Suppress your ego

What are the things that you don't know about yourself as a leader? Whatever "that" is will quickly derail your career and success.

Between 50 and 67% of all leaders/managers will hit the wall.

Hit the wall? What do you mean?

Personal blind spots. Said another way, personal blind spots—being unaware of a debilitating weakness in interpersonal behavior and being unwilling, when confronted with evidence, to make adjustments.

Research shows that those with an inflated sense of their own skills and who routinely underestimate their interpersonal issues are 6 times more likely to fail.

Those with an inflated sense of their own skills are 6 times more likely to fail

Getting things done through others, the very essence of leadership, requires a combination of technical (proficiency in business), intrapersonal (self-management together with self-understanding) & interpersonal skills (gaining strong relationships with others and gaining their trust/support).

Not having the ability to work/play well with others will cause your career and success to stall.

Stuart Kaplan, director of leadership at Google said "As you progress in your career, your relationship with others is more important than your knowledge of the relationship to the data. You have to suppress your ego, let go of having the answer and embrace the relational world. Leadership becomes less about having competencies and more about engendering trust."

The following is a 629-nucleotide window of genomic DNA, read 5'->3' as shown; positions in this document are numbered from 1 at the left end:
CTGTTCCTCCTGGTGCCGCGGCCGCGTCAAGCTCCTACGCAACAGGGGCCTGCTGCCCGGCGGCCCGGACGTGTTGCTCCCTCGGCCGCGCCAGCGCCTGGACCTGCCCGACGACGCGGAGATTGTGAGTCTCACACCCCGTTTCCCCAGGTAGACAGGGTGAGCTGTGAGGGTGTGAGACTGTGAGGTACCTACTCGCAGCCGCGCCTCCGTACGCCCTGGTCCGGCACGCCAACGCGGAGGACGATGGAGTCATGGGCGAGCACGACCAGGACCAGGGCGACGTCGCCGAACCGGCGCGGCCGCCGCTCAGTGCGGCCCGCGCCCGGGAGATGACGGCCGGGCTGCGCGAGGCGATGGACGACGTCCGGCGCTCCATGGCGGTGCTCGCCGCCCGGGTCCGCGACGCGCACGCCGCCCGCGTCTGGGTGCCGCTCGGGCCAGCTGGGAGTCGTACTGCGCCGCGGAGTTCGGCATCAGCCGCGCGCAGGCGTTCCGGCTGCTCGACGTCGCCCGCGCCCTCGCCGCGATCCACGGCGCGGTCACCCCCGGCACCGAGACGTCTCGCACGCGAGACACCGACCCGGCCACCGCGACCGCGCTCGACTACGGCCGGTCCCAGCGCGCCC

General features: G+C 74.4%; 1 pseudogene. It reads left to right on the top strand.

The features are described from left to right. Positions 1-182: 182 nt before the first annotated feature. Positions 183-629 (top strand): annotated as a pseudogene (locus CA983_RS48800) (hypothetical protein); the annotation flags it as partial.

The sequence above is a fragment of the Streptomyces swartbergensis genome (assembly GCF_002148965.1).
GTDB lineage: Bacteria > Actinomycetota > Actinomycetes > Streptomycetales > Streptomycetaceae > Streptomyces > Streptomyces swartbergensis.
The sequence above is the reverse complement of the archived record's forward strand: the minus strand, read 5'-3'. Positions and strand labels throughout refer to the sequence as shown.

How about a roadmap to uncovering your blindspots?

  • Take a 360 degree feedback assessment (anonymously of course) from people you work with on leadership, communication, team development, peer group alignment and interpersonal skills.
  • Work with a coach (or, at least a trusted friend without some sort of agenda other than your personal well being). Take the 360 degree above, share the results with a coach, and take a deep dive into your perceived negative behaviors.
  • Examine your "overused strengths." We all have them. When used in excess, "go to" becomes "go away."
  • Just listen. You can learn from everybody. Actively listen rather than instantly judging or responding to the other person's point of view or perspective. Seek first to understand, and then to be understood. 
  • Stay inside yourself. Strive for calm in every encounter and regardless of prevailing circumstances. Some call it being unflappable. In this instance, stoicism is an admirable virtue.

SOURCE: Carter Cast, former CEO of